No company will be perfect all the time. But if a company adopts an attitude that having some unhappy customers isn't a big deal because not every customer is going to be happy all the time, then there's a problem. Such an attitude diminishes the focus on solving problems and fixing root causes.
Coach Vince Lombardi, of football fame, once said, "Perfection is not attainable, but it we chase perfection, we can catch excellence." We need more companies chasing perfection instead of just trying to be good enough to get by.
If you're with a vendor ready to chase perfection, then take action rather than making empty proclamations:
- As stated, the first step is to acknowledge shortcomings and identify weaknesses. Ask your team members where they see problems. Ask your customers what you can do better.
- Make sure your staff members have the right tools for their tasks.
- Take the time to train staff not just on the products or on sales techniques, but on good customer relationship skills and communications.
- Try to balance the workload demands with a realistic expectation of the team -- even quality employees will have problems delivering if they're overworked.
- Do a better job in managing customer expectations, which begins with the sales team avoiding unrealistic promises due to lack of knowledge or to close a deal. The best final results are projects delivered on time and on budget.
Lombardi also said, "The quality of a person's life is in direct proportion to their commitment to excellence, regardless of their chosen field of endeavor." We should all commit to excellence, and employers should create the environment that makes it possible.
Can you spot excellence in advance? If you're a customer comparing proposals and contemplating vendors that you don't have adequate direct experience with, consider the following:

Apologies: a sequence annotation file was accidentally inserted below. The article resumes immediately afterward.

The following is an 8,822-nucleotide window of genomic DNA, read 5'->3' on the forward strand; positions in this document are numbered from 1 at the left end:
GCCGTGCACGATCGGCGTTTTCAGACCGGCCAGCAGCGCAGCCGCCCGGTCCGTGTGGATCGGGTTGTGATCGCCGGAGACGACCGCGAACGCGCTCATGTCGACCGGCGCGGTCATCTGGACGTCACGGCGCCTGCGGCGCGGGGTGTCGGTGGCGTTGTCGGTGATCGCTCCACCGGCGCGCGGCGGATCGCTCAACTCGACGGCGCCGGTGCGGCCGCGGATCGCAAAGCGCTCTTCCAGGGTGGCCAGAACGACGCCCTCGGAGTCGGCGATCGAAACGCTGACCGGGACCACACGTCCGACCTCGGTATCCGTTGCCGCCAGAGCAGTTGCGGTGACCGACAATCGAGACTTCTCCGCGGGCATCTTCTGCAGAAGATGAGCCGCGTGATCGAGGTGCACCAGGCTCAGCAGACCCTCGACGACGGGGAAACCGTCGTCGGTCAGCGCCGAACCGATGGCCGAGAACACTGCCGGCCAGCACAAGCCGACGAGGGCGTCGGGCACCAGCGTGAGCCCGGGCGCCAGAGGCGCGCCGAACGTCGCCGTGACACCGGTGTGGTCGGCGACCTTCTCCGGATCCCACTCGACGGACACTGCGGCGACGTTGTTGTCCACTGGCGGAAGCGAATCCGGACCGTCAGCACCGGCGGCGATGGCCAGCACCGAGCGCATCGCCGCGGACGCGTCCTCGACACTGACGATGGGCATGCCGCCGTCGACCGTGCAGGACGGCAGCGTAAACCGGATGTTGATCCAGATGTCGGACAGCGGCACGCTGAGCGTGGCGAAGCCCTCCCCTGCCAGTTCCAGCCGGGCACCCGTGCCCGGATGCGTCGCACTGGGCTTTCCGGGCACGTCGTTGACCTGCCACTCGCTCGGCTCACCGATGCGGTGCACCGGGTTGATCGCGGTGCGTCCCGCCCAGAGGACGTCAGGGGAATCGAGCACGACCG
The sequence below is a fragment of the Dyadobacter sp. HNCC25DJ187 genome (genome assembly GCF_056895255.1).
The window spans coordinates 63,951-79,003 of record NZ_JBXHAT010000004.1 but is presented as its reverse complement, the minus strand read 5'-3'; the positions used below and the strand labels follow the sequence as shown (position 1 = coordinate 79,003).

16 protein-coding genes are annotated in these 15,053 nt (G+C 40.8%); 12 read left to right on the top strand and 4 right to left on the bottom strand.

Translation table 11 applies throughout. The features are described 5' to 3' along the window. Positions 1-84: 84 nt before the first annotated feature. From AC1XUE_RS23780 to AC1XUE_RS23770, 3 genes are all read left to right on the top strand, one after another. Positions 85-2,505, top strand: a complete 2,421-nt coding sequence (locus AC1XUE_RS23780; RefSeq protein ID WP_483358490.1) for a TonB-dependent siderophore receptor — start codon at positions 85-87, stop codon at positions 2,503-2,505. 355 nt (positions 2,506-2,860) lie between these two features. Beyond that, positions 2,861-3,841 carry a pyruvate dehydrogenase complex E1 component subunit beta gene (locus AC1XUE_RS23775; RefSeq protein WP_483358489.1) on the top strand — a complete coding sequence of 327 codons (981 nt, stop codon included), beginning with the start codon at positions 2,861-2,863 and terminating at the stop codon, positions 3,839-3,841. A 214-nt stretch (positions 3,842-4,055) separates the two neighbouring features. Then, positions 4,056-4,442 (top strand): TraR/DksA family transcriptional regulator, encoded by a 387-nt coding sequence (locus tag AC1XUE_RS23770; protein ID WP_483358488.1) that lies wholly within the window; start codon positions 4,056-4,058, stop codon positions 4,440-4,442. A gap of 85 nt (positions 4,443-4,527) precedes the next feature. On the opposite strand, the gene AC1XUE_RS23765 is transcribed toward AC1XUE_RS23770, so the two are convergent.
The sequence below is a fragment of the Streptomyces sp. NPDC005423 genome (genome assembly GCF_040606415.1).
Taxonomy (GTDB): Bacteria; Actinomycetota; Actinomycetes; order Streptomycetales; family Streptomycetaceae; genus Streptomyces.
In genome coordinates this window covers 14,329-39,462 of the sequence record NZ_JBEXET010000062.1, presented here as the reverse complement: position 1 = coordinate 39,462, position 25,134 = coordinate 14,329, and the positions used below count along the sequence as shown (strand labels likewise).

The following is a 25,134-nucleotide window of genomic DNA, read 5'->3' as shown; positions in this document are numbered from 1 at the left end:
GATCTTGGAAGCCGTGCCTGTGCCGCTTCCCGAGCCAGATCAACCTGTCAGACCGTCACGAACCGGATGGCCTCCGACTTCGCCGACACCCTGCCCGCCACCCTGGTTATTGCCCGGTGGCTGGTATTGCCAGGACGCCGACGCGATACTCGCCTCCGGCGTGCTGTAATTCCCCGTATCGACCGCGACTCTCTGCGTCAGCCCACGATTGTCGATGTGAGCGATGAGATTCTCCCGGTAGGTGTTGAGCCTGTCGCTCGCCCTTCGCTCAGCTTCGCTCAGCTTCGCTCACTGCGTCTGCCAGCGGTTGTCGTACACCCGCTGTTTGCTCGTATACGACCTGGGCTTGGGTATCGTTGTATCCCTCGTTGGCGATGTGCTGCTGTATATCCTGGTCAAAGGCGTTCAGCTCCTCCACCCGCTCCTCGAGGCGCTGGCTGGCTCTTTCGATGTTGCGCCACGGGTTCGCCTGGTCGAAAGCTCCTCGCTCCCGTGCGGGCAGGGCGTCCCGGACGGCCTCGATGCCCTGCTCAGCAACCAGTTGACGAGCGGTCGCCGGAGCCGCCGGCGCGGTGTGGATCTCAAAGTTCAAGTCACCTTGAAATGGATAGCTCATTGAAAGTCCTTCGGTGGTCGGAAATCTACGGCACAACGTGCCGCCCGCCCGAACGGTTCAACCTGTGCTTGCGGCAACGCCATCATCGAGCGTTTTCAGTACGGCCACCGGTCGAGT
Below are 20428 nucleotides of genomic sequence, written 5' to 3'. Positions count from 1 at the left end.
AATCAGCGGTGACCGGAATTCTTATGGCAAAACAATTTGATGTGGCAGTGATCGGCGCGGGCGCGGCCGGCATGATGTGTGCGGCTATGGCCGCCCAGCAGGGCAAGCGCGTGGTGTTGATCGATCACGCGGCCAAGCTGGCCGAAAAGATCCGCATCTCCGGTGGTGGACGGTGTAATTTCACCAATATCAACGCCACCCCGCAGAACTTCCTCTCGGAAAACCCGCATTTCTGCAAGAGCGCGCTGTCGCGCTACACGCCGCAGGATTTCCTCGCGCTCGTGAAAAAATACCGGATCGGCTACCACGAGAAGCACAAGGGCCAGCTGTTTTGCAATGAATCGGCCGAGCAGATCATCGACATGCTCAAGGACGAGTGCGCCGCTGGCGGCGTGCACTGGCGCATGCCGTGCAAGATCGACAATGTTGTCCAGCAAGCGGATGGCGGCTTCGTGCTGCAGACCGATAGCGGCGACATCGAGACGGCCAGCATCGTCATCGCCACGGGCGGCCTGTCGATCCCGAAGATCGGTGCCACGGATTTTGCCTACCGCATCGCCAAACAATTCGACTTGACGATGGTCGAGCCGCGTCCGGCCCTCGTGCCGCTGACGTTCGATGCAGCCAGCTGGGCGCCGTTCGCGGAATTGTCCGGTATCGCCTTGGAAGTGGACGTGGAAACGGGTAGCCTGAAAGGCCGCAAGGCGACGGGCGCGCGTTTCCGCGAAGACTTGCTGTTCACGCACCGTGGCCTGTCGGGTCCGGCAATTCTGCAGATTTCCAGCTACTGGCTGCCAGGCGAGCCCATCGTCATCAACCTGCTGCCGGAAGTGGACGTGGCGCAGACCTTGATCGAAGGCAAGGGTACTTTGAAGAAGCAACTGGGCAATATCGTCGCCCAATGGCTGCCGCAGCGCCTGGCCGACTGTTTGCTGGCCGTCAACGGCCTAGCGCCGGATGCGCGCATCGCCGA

- Asking for references has limitations -- almost every reference ever offered is from the top of the list of successful projects with satisfied customers. If you do check customer references, ask the day-to-day support staff what they think rather than the decision maker (most folks won't want to admit they made a bad decision).
- Poll your peers and other technology groups you have access to; even an Internet search may bring some additional information. Remember, however, that open review sources are not always accurate or complete.
- Hire an independent analyst or consultant that has experience with the products and vendors in question. Consultants can help with selection, negotiations, and vendor implementation performance management.
- Ask for the vendor's "A team," and perform a reference check on its last two projects. As before, talk to the customer's technical team and/or the business managers rather than the decision maker.
You won't find a perfect company, but hopefully you'll find an excellent one.
"SCTC Perspectives" is written by members of the Society of Communications Technology Consultants, an international organization of independent information and communications technology professionals serving clients in all business sectors and government worldwide.